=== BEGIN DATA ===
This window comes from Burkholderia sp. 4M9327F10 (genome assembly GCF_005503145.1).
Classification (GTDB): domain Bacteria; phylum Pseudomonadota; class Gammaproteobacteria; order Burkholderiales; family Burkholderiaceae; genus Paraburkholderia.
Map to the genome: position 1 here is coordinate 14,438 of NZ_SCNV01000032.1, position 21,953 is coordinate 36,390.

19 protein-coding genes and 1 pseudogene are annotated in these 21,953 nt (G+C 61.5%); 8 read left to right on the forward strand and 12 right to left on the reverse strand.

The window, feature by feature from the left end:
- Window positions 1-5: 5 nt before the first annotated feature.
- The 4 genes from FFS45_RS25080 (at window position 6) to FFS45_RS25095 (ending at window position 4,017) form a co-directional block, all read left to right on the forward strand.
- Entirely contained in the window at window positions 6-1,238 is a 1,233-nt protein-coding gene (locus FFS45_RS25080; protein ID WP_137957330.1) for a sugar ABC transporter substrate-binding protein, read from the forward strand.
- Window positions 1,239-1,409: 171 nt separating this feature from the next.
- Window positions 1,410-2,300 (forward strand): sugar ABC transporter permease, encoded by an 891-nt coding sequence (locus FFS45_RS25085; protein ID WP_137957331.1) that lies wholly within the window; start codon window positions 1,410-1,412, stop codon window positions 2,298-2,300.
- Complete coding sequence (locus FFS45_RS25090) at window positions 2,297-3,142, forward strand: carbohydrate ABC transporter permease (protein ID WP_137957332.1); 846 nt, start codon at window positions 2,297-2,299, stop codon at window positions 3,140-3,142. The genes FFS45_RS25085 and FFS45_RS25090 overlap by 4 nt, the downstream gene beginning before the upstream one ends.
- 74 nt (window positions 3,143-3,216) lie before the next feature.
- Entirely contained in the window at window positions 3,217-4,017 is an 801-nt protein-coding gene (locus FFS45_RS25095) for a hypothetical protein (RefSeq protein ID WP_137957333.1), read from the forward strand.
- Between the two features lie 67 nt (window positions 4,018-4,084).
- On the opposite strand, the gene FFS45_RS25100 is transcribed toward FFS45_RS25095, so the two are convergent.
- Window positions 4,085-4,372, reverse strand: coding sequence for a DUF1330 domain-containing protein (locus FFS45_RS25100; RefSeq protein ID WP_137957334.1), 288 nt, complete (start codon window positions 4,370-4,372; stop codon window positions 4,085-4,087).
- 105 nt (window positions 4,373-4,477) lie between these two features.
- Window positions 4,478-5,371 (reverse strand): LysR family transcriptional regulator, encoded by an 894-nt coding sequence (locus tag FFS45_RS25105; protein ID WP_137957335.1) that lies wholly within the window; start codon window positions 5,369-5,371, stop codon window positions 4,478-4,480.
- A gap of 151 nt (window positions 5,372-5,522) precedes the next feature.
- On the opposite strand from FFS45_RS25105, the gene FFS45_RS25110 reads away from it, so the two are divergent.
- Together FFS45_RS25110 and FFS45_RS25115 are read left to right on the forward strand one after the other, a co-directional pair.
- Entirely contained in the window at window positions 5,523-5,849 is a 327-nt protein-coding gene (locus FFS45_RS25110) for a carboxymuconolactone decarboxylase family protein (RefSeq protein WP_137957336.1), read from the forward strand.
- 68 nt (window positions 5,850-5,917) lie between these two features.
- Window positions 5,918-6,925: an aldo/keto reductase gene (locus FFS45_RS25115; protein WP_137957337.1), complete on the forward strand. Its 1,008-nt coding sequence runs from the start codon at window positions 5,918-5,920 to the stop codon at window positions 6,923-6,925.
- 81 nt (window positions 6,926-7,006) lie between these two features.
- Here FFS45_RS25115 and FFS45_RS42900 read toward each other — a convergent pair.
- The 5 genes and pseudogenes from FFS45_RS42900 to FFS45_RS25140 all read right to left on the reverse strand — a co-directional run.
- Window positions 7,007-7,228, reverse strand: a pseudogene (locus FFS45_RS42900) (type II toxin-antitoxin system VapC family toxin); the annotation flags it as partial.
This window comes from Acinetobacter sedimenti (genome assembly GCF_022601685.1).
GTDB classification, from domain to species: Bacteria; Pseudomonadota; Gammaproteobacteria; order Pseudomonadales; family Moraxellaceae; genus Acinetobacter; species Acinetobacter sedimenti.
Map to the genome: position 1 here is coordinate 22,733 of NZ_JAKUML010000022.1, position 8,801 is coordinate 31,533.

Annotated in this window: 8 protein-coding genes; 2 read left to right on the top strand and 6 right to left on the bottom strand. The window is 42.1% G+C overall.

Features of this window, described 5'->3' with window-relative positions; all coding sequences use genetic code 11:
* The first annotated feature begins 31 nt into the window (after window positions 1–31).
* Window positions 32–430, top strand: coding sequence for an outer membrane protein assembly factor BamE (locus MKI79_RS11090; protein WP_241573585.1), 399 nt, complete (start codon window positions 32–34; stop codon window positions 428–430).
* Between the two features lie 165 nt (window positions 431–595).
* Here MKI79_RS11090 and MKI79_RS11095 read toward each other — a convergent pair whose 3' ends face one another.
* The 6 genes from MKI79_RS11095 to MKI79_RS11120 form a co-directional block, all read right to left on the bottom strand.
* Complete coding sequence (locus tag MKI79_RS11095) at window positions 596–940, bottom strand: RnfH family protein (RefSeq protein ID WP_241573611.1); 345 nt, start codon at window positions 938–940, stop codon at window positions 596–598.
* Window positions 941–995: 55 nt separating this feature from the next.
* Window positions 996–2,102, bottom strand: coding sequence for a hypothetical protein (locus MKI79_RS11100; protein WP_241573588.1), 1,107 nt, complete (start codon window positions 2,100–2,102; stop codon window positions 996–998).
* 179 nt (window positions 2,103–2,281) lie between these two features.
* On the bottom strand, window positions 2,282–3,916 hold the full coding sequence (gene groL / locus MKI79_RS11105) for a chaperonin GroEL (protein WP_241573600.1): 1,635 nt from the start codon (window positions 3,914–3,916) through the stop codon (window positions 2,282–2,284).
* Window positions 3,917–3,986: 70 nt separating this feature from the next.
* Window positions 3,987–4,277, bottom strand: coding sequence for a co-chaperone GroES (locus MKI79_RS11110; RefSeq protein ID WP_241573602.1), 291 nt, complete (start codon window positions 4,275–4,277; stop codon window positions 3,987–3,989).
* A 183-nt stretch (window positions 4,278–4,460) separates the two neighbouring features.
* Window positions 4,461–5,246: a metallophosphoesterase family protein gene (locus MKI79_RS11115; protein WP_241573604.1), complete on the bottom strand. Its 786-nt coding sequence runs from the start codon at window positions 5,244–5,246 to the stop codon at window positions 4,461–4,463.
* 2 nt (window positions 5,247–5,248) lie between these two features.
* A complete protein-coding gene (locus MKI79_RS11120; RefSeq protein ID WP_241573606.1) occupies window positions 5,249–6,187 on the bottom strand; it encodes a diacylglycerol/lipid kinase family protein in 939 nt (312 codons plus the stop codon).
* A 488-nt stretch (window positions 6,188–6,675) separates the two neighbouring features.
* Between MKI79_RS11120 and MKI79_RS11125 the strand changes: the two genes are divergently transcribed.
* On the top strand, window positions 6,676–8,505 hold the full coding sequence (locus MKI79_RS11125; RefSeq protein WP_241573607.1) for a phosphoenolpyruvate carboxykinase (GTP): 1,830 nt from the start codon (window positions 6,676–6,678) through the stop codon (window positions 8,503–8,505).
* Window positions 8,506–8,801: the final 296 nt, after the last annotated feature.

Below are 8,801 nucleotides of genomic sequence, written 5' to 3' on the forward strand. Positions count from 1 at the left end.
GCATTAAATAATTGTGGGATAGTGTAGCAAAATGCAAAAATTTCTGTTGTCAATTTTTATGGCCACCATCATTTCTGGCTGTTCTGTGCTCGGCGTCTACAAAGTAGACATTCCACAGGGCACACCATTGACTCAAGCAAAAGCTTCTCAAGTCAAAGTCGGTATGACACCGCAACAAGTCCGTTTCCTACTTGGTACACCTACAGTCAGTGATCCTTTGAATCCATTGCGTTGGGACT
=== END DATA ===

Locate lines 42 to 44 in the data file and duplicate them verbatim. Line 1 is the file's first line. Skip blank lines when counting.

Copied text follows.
* 179 nt (window positions 2,103–2,281) lie between these two features.
* On the bottom strand, window positions 2,282–3,916 hold the full coding sequence (gene groL / locus MKI79_RS11105) for a chaperonin GroEL (protein WP_241573600.1): 1,635 nt from the start codon (window positions 3,914–3,916) through the stop codon (window positions 2,282–2,284).
* Window positions 3,917–3,986: 70 nt separating this feature from the next.